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Isolates is a term used in developmental psychology and family studies, to describe members of a study group, usually child through young adult, who do not actively participate in cliques or friendship groups. Isolates are one of four types of participants in friendship networks, the other three being dyads, liaisons and cliques.[1]

Isolates may have friendly relations with members of cliques and friendship groups, but they do not associate their identity with any particular group. Isolates can be voluntarily or involuntarily isolated from peer groups, cliques or friendship groups. Isolates, overall, may experience higher levels of depression than same-age peers. Studies by Ennett and Bauman (1993), found that isolates were more prone to smoke than members of friendship groups.[2] A study by Henrich et al. (2000), shows isolates, male and female, have more internalizing problems than non-isolates.[3] The study also shows female isolates have significantly lower GPAs than members of cliques.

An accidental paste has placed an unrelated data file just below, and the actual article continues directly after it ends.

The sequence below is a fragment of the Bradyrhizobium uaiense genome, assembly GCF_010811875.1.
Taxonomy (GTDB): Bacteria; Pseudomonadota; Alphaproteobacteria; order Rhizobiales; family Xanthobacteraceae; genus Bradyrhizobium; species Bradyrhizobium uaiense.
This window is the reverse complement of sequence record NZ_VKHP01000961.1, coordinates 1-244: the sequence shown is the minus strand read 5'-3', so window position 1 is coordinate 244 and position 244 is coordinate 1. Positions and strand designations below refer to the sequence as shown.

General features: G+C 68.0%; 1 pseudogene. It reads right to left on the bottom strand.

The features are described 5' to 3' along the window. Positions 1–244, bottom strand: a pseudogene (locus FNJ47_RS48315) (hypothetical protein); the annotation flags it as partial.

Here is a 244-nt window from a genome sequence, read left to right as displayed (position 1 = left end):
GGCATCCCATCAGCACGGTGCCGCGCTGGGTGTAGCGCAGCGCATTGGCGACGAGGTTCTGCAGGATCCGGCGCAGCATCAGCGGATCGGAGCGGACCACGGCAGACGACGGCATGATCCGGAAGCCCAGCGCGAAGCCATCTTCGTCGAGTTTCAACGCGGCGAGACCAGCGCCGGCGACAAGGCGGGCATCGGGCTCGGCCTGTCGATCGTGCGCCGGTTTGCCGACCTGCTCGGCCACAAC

1. ^ Richards, W.D., & Rice, R.E., (1981). The NEGOPY network analysis program. Social Networks, 3, 215-223.
  2. ^ Ennett, S.T., & Bauman, K.E. (1993) Peer group structure and adolescent cigarette smoking: A social group analysis. Journal of Health and Social Behavior, 34, 226-236.
  3. ^ Henrich, C. C., Kuperminc, G.P., Sack, A., Blatt, S.J., Leadbeater, B.J. (2000). Characteristics and Homogeneity of Early Adolescent Friendship Groups: A Comparison of Male and Female Clique and Nonclique Members. Journal of Applied Developmental Science, 4, 1, 15-26.